Will Computers Redefine the Roots of Math?

Kevin Hartnett in Quanta:

ScreenHunter_1207 Jun. 02 17.41On a recent train trip from Lyon to Paris, Vladimir Voevodsky sat next to Steve Awodey and tried to convince him to change the way he does mathematics.

Voevodsky, 48, is a permanent faculty member at the Institute for Advanced Study (IAS) in Princeton, N.J. He was born in Moscow but speaks nearly flawless English, and he has the confident bearing of someone who has no need to prove himself to anyone. In 2002 he won the Fields Medal, which is often considered the most prestigious award in mathematics.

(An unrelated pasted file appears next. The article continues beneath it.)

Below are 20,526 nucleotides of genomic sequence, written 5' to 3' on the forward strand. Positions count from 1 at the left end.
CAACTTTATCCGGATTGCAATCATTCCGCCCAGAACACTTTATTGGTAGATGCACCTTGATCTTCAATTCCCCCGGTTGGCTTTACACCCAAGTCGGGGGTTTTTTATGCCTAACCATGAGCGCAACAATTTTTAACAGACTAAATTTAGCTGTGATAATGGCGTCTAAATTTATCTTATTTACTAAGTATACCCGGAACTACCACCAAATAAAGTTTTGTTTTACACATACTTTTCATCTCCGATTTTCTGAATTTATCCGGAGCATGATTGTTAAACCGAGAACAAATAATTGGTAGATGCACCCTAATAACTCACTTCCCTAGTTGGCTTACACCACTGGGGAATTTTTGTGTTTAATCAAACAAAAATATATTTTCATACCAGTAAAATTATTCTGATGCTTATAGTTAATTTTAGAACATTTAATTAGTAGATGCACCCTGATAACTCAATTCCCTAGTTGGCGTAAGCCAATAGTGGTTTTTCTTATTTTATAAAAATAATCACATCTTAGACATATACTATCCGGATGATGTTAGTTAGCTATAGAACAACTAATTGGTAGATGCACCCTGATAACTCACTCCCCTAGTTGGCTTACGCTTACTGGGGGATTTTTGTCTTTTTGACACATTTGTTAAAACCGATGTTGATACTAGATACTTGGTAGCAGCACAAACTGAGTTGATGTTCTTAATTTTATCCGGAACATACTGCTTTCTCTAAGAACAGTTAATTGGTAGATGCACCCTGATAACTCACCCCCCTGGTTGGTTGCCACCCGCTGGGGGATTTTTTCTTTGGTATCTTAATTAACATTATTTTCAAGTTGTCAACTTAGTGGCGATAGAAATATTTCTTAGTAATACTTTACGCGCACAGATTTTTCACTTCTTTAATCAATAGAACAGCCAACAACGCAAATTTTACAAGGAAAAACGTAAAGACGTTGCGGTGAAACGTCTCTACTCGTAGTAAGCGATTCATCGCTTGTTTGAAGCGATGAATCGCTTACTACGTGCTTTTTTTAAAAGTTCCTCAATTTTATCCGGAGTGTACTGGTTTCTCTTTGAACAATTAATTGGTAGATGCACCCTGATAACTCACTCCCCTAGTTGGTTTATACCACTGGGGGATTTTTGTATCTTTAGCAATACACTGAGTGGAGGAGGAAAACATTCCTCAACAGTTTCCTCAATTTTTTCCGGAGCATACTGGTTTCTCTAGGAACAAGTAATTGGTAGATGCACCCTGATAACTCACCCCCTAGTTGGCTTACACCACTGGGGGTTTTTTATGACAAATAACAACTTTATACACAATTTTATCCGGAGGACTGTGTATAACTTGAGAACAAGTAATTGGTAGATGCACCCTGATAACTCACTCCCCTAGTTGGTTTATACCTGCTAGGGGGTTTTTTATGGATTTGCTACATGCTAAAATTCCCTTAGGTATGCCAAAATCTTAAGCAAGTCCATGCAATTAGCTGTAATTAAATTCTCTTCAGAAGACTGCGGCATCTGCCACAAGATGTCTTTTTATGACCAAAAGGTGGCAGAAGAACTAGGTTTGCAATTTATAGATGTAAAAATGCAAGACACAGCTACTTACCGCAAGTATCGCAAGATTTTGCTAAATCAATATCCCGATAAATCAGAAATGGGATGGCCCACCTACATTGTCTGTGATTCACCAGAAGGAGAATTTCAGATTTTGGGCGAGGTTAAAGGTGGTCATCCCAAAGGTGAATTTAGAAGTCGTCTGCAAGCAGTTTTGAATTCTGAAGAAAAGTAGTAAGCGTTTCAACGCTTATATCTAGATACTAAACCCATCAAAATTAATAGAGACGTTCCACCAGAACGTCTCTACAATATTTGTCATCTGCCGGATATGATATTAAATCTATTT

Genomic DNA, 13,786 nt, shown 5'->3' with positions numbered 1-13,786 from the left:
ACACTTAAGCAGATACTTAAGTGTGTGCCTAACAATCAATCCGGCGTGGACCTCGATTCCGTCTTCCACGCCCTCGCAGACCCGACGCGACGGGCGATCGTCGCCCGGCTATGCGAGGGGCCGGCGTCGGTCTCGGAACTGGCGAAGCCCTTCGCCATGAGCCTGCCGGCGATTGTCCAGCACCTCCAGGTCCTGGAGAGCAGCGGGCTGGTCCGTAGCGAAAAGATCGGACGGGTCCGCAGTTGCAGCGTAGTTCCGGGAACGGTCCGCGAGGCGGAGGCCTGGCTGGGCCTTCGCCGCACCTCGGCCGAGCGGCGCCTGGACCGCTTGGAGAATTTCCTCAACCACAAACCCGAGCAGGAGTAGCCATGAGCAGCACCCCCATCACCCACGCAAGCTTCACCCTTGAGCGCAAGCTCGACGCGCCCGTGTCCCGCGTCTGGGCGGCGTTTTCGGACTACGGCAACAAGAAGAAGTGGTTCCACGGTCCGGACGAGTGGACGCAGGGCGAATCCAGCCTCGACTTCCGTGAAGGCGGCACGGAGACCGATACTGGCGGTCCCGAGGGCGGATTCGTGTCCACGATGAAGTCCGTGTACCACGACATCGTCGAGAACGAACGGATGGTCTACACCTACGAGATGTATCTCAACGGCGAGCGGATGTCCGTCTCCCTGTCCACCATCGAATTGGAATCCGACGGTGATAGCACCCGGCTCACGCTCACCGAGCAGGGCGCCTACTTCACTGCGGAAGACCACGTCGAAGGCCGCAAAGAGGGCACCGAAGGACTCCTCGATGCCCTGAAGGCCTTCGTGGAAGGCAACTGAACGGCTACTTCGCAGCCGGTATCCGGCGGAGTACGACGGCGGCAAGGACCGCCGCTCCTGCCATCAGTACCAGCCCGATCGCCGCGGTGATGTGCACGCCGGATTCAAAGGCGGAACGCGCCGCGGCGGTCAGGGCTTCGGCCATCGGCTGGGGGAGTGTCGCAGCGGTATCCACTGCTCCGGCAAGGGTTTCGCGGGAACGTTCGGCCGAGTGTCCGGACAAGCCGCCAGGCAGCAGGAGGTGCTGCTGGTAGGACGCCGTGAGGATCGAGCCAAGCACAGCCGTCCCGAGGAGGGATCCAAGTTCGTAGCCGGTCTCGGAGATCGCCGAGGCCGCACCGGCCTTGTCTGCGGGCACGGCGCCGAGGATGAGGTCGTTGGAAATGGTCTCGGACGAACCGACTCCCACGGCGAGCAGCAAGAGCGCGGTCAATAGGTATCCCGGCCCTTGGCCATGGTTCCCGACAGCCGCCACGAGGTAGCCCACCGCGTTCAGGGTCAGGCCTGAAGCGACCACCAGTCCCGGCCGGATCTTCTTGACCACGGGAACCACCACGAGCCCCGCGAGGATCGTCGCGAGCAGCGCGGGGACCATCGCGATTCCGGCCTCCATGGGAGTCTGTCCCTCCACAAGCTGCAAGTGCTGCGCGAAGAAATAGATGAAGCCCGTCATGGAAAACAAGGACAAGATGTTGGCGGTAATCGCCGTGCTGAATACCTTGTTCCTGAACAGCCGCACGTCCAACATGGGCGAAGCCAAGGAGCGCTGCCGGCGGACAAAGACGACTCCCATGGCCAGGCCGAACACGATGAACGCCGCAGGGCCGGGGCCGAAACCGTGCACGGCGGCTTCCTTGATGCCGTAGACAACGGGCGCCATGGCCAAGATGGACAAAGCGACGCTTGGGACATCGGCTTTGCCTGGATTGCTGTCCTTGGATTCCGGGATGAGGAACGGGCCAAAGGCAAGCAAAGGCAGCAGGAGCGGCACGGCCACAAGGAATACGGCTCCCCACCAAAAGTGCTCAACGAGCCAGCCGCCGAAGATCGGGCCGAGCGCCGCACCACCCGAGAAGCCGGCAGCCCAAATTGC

Now, as their train approached the city, Voevodsky pulled out his laptop and opened a program called Coq, a proof assistant that provides mathematicians with an environment in which to write mathematical arguments. Awodey, a mathematician and logician at Carnegie Mellon University in Pittsburgh, Pa., followed along as Voevodsky wrote a definition of a mathematical object using a new formalism he had created, called univalent foundations. It took Voevodsky 15 minutes to write the definition.

“I was trying to convince [Awodey] to do [his mathematics in Coq],” Voevodsky explained during a lecture this past fall. “I was trying to convince him that it’s easy to do.”

The idea of doing mathematics in a program like Coq has a long history. The appeal is simple: Rather than relying on fallible human beings to check proofs, you can turn the job over to computers, which can tell whether a proof is correct with complete certainty.

More here.